VCI's release of Hal Roach features and shorts, which began brilliantly with the Blu-ray of One Million B.C. (see our review elsewhere in the Balcony), continues with the film that was arguably Roach's most popular and most famous film to not star Laurel & Hardy. Topper was based on an hilarious book by Thorne Smith, about a staid middle-aged banker going through mid-life crisis (he's sick of his wife and her leg of lamb); on the spur of the moment, he purchases a rebuilt roadster in which a wild young couple, George and Marion Kerby, were killed after a drunken party and an argument with a tree. He should've stayed far away from either the car or the tree, 'cause the Kerbys are back, haunting him and in their way teaching the old boy to lighten up and have some fun. He takes off with Marion and they have fun drinking and partying until they meet another couple, who also happen to be dead, and their just-as-dead dog, who can't decide whether to be visible or not. Eventually, a jealous George returns but death, as it turns out, is as fleeting as life, and everyone but Topper begins to lose their ectoplasm.
It's a wonderful book, very funny, and sentimental at the end. "Too much virtue will sour the sweetest character," Marion warns Cosmo as she exits.
Which brings us to the film, which had to be cleaned up in the Production Code era, but is still very funny. In this adaptation, a wild young couple kill themselves in a car crash and haunt Topper, whom they know and rather like. He's a bored banker who very much resents their intervention, while his wife grows to enjoy the notoriety of having a husband known as the town weirdo. The Kerbys and Topper check into a hotel and draw the attention of various staff members until Topper learns not to be boring and his wife learns to appreciate him. The Kerbys can then go haunt someone else.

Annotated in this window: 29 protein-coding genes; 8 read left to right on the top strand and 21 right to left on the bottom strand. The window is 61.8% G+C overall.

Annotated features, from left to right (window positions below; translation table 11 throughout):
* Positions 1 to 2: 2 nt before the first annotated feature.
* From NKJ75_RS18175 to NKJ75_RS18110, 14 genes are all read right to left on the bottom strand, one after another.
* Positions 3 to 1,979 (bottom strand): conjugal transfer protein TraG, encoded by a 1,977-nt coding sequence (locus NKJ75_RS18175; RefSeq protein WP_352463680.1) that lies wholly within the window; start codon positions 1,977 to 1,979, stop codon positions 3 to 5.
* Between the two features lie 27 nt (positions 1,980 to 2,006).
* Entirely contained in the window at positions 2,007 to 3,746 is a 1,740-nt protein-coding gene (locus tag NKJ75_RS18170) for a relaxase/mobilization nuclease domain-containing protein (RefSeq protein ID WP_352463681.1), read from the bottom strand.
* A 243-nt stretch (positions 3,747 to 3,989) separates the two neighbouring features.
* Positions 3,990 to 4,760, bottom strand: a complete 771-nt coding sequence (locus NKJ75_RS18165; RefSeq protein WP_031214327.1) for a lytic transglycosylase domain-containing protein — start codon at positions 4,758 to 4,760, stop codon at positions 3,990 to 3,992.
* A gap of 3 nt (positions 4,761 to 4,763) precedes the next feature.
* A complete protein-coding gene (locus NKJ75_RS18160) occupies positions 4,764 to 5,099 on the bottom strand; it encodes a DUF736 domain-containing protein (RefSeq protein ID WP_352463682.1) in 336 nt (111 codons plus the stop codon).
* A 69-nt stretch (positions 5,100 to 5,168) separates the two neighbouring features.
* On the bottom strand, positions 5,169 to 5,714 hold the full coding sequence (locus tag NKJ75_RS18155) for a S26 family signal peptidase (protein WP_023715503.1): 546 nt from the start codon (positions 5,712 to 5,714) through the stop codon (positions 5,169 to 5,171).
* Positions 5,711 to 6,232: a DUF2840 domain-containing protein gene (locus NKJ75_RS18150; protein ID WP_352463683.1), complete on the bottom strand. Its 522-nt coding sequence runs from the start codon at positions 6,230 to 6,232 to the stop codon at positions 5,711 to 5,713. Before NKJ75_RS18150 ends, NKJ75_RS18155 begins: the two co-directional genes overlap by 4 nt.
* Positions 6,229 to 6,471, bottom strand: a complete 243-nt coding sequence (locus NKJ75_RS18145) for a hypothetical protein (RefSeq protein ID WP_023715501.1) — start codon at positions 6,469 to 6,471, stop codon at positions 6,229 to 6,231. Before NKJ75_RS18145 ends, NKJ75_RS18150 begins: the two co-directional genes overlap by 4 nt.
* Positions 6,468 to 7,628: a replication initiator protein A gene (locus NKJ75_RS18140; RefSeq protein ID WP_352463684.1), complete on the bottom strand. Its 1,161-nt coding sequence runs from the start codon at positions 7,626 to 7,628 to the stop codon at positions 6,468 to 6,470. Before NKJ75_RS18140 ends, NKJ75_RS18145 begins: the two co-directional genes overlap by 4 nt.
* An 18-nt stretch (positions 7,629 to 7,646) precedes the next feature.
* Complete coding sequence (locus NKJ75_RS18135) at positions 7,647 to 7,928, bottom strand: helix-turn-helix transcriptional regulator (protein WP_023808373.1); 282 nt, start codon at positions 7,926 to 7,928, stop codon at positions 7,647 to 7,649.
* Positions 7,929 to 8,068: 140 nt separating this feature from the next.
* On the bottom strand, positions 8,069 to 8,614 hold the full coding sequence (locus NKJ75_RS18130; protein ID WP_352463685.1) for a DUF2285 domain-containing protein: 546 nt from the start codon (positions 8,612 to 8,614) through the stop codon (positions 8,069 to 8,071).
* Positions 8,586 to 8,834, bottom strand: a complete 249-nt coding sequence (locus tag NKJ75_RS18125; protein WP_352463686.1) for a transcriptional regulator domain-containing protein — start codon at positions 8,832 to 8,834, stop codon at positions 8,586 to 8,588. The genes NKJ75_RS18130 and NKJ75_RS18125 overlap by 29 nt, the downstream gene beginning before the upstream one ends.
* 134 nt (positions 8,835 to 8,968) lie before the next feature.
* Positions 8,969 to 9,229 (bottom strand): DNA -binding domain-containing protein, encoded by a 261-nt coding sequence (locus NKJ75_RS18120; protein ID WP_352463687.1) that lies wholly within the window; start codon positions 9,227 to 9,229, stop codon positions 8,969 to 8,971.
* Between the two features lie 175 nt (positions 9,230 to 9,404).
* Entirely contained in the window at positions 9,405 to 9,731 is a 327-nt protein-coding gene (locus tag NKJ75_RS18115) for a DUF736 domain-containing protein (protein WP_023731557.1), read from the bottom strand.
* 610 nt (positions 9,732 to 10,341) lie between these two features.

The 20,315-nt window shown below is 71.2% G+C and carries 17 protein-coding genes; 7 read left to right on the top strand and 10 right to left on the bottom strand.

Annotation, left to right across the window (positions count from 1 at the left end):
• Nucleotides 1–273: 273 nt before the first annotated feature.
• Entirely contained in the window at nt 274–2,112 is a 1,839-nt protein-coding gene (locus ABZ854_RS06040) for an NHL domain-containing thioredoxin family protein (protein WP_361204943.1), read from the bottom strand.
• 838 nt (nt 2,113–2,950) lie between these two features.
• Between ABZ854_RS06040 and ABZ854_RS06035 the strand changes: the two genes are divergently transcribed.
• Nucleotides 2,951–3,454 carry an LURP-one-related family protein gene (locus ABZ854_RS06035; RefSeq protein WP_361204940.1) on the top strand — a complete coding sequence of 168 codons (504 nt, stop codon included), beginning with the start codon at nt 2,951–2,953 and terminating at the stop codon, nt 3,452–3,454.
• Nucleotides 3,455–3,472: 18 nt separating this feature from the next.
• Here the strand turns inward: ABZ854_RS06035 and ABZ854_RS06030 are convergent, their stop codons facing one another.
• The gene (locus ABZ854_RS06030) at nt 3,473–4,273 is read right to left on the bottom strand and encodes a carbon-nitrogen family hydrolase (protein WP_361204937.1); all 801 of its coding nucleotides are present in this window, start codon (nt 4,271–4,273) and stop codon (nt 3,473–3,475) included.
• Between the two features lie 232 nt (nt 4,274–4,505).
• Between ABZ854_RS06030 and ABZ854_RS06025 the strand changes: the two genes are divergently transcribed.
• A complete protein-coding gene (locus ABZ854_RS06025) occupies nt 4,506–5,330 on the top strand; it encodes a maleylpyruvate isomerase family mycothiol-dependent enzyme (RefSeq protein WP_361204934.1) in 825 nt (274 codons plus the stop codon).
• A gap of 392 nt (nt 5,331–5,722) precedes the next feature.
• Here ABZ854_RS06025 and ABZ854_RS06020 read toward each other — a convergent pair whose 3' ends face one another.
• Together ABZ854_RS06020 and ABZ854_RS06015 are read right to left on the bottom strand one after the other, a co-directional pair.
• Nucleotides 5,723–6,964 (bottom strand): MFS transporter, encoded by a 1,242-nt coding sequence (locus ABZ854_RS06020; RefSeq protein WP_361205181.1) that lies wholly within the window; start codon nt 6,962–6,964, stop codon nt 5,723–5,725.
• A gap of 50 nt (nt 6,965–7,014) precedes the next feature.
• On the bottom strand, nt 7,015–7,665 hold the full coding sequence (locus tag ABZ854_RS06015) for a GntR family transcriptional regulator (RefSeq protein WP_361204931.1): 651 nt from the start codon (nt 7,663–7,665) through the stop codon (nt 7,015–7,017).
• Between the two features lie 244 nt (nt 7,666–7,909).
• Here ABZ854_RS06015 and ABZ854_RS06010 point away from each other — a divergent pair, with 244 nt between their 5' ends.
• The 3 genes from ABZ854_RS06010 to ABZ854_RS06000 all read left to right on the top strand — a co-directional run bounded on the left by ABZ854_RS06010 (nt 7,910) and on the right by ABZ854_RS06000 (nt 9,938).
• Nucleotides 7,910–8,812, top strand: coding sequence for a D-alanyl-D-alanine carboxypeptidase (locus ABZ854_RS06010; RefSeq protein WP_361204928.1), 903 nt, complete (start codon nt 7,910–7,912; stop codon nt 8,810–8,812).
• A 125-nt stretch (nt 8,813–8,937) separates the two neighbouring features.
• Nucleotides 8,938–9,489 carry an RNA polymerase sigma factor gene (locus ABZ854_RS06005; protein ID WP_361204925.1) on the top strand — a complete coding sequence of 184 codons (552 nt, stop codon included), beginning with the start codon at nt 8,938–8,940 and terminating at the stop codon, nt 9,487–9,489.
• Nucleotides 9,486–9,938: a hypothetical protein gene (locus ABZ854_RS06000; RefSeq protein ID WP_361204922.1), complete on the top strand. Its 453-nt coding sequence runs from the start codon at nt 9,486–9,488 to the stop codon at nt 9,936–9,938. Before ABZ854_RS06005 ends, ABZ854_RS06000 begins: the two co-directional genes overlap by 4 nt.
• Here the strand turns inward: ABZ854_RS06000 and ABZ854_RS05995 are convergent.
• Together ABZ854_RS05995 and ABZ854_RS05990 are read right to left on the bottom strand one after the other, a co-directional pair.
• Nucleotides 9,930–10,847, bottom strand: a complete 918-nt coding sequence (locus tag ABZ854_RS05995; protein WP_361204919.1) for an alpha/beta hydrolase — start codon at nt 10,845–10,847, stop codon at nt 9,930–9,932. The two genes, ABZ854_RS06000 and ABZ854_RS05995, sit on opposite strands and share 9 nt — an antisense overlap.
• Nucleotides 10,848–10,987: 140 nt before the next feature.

Great cast, Cary Grant and Constance Bennett (at their loveliest) as the Kerbys, Oscar nominee Roland Young as Topper, Billie Burke, Eugene Pallette, Ward Bond, and Arthur Lake. Alan Mowbray is a misfire as a comic butler, though. Because this is a Hal Roach production, there's a lot of great music you'll recognize from Laurel & Hardy and Our Gang films.
Bellboy at the haunted hotel: "I decided I'm going to go out and get a nice, quiet job at the nut factory."
Roach produced two sequels, one with everybody back except the expensive Mr. Grant and one with Joan Blondell as the new ghost haunting Roland Young, and then a fondly-remembered TV series that ran for two seasons in the mid-1950s.
The new Blu-ray falls somewhat short of the perfection shown on One Million B.C.; no doubt the materials they had to work with weren't quite as good. The lack of bonus material is rather disappointing, too - why not at least include clips from the two sequels, said to be released by VCI (on DVD only) shortly? In any case, Topper is one of the 1930s most lauded comedy classics, and the Blu-ray is most welcome and appreciated. Keep the Hal Roach library comin', VCI!